Speaking of punching fighters, did you know that there’s a *spoiler* boss character who uses six arms to fight you? Yep, that’s right, the boss character known as Hedlok makes an appearance in the game’s Grand Prix mode as the player’s final combatant. Utilizing six arms, this hulking metal monstrosity is, to put it bluntly, broken. What do I mean by this? Well, let’s break down the classic fighting game logic of rock, paper, and scissors.

hedlok

A traditional fighting game often features three main ways of attacking. In very simplified terms, there is on-foot combat, mid-air combat, and grabs. The on-foot attacks are often a player’s primary method of attack, but can be negated by a guard block from their opposition. A guard block can be interrupted by a player’s grab, causing damage from the opponent’s throw. Finally, mid-air attacks can be a good way to surprise the enemy, but can be interrupted by an opponent’s anti-air attack if the mid-air attack is too often relied upon.

 

ARMS takes advantage of this traditional rock, paper, and scissors formula, incorporating on-foot punches, mid-air punches, and grabs into the mix. Unlike other fighting games, ARMS allows grabs to be thrown from a large distance, as well as in mid-air, a feature that I’m surprisingly okay with, as it feels well-balanced in most fighter match-ups (barring Ninjara, of course. I think he’s a little too fast for my liking). These punches and grabs are all able to be deflected by a player’s own punches, as long as the appropriate arms are selected for the deflection.

Arms mechanica

This is where the fault in Hedlok’s design comes into play. When Hedlok attacks, he throws out a series of three punches from each side, as opposed to a normal attack from other fighters consisting of one punch. These punches come in fast succession of one another, and are often difficult to deflect by the player’s own punches, and so dodging is always preferred over deflecting these attacks. This would be okay in its own right, however, the cooldown time for Hedlok to throw out another set of punches from that same set of arms is way too short. He is able to dish out a second series of punches right upon the first of the three arms being pulled back in (I know this is difficult to visualize, and perhaps I’m doing a terrible job of explaining this event, but bear with me!) In this regard, I find the fight to feel rather one-sided in favor of Hedlok. Maybe he is not quite as broken in difficulty as Shao-Khan was in Mortal Kombat for the PS3 and Xbox 360, but the battle still feels unfair in more ways than one. Inputs from my punches felt like they were instantly being read by the enemy AI, and super attacks that appeared to have connected with the enemy were dodged and countered with the enemy’s own super-charged attack.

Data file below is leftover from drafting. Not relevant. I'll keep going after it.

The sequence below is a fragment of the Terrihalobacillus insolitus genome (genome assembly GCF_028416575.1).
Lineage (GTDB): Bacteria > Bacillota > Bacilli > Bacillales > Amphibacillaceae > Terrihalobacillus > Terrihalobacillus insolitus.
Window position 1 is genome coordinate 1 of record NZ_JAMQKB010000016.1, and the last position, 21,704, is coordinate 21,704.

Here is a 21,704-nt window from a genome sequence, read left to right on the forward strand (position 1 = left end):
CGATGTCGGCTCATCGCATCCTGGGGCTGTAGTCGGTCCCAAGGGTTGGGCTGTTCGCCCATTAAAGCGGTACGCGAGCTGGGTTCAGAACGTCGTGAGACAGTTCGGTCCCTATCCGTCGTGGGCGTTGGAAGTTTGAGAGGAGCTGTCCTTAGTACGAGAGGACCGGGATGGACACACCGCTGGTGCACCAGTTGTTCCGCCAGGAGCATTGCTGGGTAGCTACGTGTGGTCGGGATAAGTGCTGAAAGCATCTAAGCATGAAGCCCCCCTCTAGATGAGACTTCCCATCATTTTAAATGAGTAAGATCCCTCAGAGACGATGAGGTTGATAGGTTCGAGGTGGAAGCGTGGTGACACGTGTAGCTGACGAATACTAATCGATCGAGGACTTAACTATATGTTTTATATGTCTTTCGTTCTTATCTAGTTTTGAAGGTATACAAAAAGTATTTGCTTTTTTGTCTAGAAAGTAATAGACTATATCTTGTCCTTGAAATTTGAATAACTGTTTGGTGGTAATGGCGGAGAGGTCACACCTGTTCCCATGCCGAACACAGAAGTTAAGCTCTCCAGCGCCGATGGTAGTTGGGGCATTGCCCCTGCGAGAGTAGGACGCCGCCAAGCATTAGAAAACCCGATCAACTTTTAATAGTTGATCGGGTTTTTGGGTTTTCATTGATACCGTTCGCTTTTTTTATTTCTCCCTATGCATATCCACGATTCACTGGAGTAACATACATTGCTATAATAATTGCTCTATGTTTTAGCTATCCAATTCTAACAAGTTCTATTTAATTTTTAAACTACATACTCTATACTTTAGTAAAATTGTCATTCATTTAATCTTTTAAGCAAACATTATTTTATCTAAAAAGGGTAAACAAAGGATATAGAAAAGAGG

Despite these balancing issues, I find the game to be enjoyable, as I stated earlier. On the surface, the game appears to have little content, and I think this claim is justified when you compare it to the likes of juggernauts of in-game content such as Tekken 7 and Super Smash Bros. For Wii U. However, the accessibility of each of the ten fighters and different pairings of arms for each one of them offers hundreds of possibilities for battle, and I think it works in the game’s favor. Would ARMS be an even better game with some more fighters and stages to battle on? Sure, that would be a great addition. Thankfully, Nintendo will be doing just that in the coming months, all of it as free game updates, similar to the way Splatoon was handled on the Wii U.

Arms party

 

I’m sure I missed some other points I wanted to bring up, but overall I’m finding my time with ARMS to be fun and engaging. The motion controls work well, the fighter designs are fantastic offering great variety, and despite an arguably broken final boss fight, the single player and multiplayer game modes are a satisfying venture into Nintendo’s newest IP. If this is the start of Nintendo entering the fighting game space outside of Smash Bros., I’m excited to see where they take the game next.